be fold this day. A French ship of
300 tons, with stores for the ships of
Jan. 18. ' ■ 1 HE right honourable X the house of peers waited on his majesty at St. James's with their address of thanks for his most gracious speech from the throne, on Thursday last; to which his majesty was pleased to return the following most gracious answer: My Lords,
'I return you my hearty thanks for this dutiful and atfectionate address.
The fatisfaction you have so unanimously expressed in the treaties I have latelyconcluded,and the measures which I am pursuing, gives me the greatest pleasure: I entirely rely on your zeal and support, in bringing them into perfection, for the welfare of my own kingdoms, and the general tranquillity of Europe.*
They also congratulated his majesty on the joyful occasion of the birth of a princess. To which his majesty said, 'He looked upon it as a fresh instance of their lordships duty and assection to his person and family.*
A letter from Fort William in the Highlands, dated December 14, mentions feveral nests being found with eggs, and somewith hatched chickens, in that neighbourhood, which are ascribed to the extraordinary mildness of the season.
Extract of a letter to a gentleman in Bristol.
"On the seventh of December Mr. "Richards, parson of the Hay, a "market town of Brecknocklhire, in (f South-Wales, died, as it was sup"pos'd suddenly, and the second day "after, as his limbs did not stiffen, "he was bled, and the blood could "hardly be stopped by the surgeon, "who faid he was not dead but in a "trance; however, next day his "friends buried him. A person "hearing a noise in Mr. Richards's *' grave, procured it to be opened,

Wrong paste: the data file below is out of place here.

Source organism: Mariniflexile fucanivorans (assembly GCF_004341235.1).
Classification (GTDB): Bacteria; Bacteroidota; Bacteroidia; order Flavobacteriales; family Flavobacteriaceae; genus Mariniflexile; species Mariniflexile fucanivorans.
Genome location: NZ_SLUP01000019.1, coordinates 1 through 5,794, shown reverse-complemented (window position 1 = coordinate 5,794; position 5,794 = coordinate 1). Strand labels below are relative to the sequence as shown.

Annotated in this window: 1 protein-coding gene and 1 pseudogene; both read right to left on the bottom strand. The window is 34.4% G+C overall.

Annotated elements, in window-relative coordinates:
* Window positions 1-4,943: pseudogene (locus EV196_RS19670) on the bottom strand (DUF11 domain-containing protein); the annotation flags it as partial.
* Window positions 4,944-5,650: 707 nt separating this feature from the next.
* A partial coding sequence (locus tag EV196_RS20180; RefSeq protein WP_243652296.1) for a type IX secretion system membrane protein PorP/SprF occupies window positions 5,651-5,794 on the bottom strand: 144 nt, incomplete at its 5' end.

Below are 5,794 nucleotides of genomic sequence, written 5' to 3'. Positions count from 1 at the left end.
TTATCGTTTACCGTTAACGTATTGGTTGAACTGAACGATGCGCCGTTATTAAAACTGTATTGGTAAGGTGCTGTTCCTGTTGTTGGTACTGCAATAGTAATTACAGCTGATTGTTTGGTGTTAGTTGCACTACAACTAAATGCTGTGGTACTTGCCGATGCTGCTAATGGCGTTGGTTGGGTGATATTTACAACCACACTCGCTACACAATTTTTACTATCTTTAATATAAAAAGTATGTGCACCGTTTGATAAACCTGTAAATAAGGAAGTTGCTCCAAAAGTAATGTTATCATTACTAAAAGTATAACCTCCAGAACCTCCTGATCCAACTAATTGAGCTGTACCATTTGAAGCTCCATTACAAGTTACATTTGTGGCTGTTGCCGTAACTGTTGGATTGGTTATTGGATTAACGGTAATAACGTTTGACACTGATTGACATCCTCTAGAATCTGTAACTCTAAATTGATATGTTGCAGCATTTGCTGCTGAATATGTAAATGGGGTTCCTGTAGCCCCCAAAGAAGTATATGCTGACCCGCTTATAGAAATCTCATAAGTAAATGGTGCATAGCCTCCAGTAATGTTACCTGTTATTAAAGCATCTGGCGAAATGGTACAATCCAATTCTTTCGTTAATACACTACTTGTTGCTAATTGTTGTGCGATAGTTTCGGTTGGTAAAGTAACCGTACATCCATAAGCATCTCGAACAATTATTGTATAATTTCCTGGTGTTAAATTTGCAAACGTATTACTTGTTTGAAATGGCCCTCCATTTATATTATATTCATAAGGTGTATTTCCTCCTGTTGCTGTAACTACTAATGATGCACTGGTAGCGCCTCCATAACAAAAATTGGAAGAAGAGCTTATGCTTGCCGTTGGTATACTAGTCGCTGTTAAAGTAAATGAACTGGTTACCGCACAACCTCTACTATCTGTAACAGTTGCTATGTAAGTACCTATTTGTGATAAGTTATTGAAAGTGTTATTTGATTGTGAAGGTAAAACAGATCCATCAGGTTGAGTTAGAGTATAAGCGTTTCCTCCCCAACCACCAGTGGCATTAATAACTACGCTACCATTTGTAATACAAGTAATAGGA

war building at Canada, funk It set. and the captain is come hither in • fishing. schooner.
C K NEWS.
"and the body appeared bleeding at "nofe, and covered with sweat; "whence it is conjectured that he "was not dead when buried, tho* "all symptoms of life were now "vanisli'd."
This month a man came to Dundee, fappos'd lately from Holland, who was suddenly taken ill, and died. There were found in his custody filings of gold to the Value of 18 1. Sterling.
Letters from Montgomeryshire mention, that the mortality among the cattle rages there, and in all Denbighshire and Flintshire.
A Bill is preparing to be brought into parliament, to punish failors who shall sell their tickets for wages and prize-money to more persons than one; and likewise to punish all agents, and buyers of such tickets, that shall presume to take more than legal interest for tickets sold to them; and to render more effectual the speedy payment of seamen's wages, without any deduction whatever.
This month several persons were convicted before the Commissioners of Excise, of retailing spirituous liquors without licence,and fined in the penalty of 10 /.each. A practice too common among the chandlery and herb-shops, whereby many servants are inured to drinking, to tie ruin of their morals and industry.
Jan. 15. London. A Committee from the Governors of the Foundlinghospital, waited lasted Thursday on the society of the free British fishery, at Mercers-hall; when they generously offered to let such foundlings as had strength sufficient for it, to be employed in weaving twine, making nets, ropes, &c. for the fervice of the aforefaid society; which propofal was ac* cepted of with due thanks.
PLAYS acted at both THEATRES, from the sirst
For an account of the entertain-
2 Lady Jane Grey. Perseus and An-
4 The Distress'd Mother King and
Miller of Manfield
5 The Refufal. The mock Doctor
6 Rule a Wife and have a Wife Per-
seus and Andromeda
7 The Provok'd Wise Merlins-Cave
8 King Henry IV. Apollo and Daphne
9 Othello The Devil to pay
11 Romeo and Juliet The funeral Pro-
12 Cato Apollo and Daphne
13 All for Love Merlin's-Cave
14 Jane Shore The what d'ye call it.
Mrs. Midnight, who has g'ven a rr.ost